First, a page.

Why Delaware Courts Should Abolish the Schnell Doctrine

By Siegel, Mary | American University Business Law Review, July 1, 2016 | Go to article overview

Why Delaware Courts Should Abolish the Schnell Doctrine


Siegel, Mary, American University Business Law Review


INTRODUCTION

Today, the proposition that Delaware courts can grant equitable relief is incontrovertible. Apparently, however, this proposition was debatable after the passage in 1967 of the Delaware General Corporation Law ("DGCL").1 Many scholars credit the Schnell doctrine, created in 1971, with securing the current availability of equitable relief.2 The Schnell doctrine permits courts to invalidate conduct that is technically in compliance with applicable law if the court deems that conduct to be inequitable;3 therefore, compliance with the corporate statute is the minimum, but not necessarily the sole, requirement for legality. Throughout its forty-five-year life, the Schnell doctrine has surfaced intermittently in Delaware case law. Recently, the doctrine has moved front and center in Delaware corporate law as Delaware courts have raised the specter of the Schnell doctrine to test the validity of contentious director-enacted bylaws if and when corporations implement them.4 While the Schnell doctrine is ingrained in Delaware law, this Article nevertheless offers a bold recommendation: abolish the Schnell doctrine entirely. The reason is simple: the Schnell doctrine adds nothing positive to existing Delaware law.

The thesis of this Article accepts the view that Schnell has served the critical function of establishing the role of equity, but argues that the Schnell doctrine is currently superfluous for one reason: there is-or should be-a Schnell violation only when there is also a breach of fiduciary duty. Thus, the coexistence of the Schnell doctrine and fiduciary breaches incorrectly suggests that a Schnell violation is different from a breach of fiduciary duty and imposes costs for this incorrect inference. Since the doctrine imposes costs and offers no discemable current benefit, this Article recommends that Delaware courts abolish the Schnell doctrine. Because this Article agrees with the vital role of equity in Delaware corporate law, but contends that the Schnell doctrine no longer adds to that vitality, this proposal would not weaken the robust protection that equity currently provides.

Part I first discusses the Schnell case and how, at its origin, it established the role of equity in judicial review. Thereafter, Part I discusses two other key cases: Weinberger v. UOP, Inc.5 and Blasius Industries, Inc. v. Atlas Corp.6 All three cases are identical in one respect: after finding that the respective directors meticulously complied with the relevant statutory provisions, the Delaware courts in these three cases nevertheless held that such compliance alone was insufficient. The most interesting aspect of these cases for the purposes of this Article is that these courts gave three different responses regarding why the directors' conduct was invalid: (1) the Delaware Supreme Court in Schnell held that the directors' conduct was inequitable; (2) the Delaware Supreme Court in Weinberger held that directors and controlling shareholders violated their fiduciary duty of loyalty; and (3) the Delaware Chancery Court in Blasius also held that the directors violated their duty of loyalty, but reasoned that, because the directors had acted in good faith, this violation was unintentional.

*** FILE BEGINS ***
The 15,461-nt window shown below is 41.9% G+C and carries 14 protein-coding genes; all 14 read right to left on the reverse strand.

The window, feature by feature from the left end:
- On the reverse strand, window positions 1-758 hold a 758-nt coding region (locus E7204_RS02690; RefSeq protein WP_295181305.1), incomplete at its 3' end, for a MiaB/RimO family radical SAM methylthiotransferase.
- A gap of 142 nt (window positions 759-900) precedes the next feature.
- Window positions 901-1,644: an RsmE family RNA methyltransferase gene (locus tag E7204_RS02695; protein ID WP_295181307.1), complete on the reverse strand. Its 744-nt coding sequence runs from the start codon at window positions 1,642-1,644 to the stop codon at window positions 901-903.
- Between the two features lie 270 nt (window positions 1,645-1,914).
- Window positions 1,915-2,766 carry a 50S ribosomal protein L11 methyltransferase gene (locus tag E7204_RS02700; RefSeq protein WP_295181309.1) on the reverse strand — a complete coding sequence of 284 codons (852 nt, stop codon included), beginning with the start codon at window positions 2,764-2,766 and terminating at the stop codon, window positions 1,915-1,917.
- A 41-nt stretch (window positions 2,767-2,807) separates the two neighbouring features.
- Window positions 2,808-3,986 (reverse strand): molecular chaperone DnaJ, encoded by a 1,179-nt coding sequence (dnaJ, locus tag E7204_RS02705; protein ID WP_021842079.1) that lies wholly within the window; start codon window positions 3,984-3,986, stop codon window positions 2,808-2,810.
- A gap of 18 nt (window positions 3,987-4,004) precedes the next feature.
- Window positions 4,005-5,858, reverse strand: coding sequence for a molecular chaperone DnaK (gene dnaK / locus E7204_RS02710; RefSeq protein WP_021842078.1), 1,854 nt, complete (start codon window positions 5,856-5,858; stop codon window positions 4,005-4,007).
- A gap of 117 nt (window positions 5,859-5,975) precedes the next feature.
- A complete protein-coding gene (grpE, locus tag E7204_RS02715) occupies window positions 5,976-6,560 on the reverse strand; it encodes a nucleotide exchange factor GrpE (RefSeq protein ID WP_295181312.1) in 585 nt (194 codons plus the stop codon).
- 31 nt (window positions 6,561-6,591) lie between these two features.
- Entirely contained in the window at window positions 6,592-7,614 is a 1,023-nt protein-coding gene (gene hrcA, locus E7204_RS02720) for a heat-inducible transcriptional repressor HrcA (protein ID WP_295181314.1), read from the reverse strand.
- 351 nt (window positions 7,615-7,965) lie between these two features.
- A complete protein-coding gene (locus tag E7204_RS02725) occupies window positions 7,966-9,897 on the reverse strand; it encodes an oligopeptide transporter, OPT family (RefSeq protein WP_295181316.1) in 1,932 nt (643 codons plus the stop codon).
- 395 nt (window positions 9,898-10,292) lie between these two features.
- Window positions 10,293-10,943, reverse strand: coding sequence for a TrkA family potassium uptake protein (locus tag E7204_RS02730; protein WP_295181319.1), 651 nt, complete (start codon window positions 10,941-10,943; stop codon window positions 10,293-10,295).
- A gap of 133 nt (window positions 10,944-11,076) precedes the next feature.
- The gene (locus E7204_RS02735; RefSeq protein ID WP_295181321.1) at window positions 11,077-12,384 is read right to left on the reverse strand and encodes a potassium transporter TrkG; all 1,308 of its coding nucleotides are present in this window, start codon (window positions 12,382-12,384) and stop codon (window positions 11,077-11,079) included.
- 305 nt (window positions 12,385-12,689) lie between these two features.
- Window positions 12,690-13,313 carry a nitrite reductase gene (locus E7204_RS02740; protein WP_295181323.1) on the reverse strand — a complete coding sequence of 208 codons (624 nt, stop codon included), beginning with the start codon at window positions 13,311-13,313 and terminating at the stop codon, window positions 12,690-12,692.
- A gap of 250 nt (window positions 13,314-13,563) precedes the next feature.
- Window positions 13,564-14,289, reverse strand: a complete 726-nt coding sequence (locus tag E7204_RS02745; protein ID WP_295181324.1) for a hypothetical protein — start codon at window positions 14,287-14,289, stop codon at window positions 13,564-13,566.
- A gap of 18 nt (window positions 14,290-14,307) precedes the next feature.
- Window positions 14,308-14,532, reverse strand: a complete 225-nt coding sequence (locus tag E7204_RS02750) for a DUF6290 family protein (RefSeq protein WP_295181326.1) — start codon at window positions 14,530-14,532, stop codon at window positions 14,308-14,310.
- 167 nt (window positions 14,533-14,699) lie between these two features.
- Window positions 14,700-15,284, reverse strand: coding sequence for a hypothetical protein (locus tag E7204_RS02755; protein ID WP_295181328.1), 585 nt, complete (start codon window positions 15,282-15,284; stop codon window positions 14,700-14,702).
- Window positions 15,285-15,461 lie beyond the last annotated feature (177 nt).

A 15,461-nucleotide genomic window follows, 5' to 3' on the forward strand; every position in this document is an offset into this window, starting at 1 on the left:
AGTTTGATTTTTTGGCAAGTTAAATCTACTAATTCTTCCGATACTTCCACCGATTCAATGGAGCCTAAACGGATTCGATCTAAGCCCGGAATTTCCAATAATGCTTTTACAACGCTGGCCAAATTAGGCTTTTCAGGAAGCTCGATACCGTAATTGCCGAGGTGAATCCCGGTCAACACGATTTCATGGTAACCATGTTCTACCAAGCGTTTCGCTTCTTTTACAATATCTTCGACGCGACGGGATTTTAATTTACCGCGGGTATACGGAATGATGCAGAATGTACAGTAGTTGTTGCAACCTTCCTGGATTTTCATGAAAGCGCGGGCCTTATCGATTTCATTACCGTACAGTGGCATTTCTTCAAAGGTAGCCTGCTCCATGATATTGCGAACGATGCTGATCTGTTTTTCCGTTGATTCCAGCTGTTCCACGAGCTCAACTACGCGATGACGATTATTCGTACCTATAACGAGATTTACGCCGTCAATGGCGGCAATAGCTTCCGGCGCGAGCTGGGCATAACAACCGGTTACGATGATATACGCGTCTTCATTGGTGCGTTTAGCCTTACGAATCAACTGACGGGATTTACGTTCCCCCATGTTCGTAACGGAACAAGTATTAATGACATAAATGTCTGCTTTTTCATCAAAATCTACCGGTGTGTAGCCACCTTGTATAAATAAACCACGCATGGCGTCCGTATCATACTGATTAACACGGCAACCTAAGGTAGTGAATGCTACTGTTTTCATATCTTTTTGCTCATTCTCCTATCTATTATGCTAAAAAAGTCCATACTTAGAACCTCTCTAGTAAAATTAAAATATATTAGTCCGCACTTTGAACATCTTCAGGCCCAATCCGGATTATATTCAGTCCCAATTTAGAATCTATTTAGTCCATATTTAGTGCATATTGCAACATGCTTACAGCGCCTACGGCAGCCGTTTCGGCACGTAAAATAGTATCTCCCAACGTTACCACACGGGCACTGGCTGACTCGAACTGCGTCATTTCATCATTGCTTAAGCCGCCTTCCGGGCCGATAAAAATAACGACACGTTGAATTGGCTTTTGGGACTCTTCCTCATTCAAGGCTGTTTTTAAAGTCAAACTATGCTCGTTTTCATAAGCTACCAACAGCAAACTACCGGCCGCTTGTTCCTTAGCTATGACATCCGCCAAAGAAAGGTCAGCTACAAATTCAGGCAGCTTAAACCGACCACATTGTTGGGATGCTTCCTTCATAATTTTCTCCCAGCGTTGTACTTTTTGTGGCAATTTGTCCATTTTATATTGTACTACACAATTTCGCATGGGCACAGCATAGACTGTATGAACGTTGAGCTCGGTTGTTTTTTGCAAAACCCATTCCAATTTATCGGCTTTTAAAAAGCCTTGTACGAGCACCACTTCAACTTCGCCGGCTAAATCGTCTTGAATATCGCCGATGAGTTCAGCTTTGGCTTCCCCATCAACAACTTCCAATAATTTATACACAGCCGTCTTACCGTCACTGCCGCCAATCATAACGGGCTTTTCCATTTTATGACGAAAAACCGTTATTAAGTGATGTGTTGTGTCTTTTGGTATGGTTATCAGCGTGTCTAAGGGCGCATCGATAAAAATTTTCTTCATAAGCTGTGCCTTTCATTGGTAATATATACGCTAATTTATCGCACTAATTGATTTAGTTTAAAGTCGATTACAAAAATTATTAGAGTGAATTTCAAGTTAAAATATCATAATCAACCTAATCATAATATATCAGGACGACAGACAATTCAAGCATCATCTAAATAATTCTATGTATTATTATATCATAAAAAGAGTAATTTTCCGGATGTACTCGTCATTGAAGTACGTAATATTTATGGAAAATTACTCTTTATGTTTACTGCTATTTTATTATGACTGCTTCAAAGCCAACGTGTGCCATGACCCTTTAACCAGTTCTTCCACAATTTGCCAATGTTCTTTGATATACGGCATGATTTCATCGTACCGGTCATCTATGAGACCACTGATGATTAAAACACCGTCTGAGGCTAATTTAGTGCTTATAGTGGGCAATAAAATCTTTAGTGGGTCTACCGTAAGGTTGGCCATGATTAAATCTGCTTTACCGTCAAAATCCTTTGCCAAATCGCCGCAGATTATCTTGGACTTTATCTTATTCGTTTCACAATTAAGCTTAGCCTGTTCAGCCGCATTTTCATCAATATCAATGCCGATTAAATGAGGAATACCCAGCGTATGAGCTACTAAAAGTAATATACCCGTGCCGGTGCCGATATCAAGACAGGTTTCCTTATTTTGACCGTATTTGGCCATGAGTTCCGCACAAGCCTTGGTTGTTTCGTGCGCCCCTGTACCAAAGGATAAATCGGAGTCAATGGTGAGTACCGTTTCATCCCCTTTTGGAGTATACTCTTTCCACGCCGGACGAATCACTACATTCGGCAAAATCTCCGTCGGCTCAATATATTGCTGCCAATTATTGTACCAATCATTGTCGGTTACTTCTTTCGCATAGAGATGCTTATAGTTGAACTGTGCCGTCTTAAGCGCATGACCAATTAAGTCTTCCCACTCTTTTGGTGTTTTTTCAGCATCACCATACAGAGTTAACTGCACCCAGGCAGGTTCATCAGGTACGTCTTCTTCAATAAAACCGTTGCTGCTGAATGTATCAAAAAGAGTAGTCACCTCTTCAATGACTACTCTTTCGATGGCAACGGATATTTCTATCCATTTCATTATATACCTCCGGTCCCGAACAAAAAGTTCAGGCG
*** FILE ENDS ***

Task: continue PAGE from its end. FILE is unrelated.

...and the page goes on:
Since the court's response in Schnell was that the conduct was inequitable, and the response in Weinberger and Blasius was that the conduct breached the directors' fiduciary duties, Part II begins by examining all cases where Delaware courts found Schnell violations and concludes that all but two were nothing more than fiduciary breaches. Part II then posits that these two outlier cases illuminate the cost of retaining the Schnell doctrine because the judges in these two cases invalidated legal conduct based solely on their sense that the directors had acted unfairly. Although legislation has resolved the contentious issues raised in two other recent cases,7 Part II concludes with an analysis of these two cases that Delaware courts had, prior to this legislation, reserved for a future Schnell analysis. …

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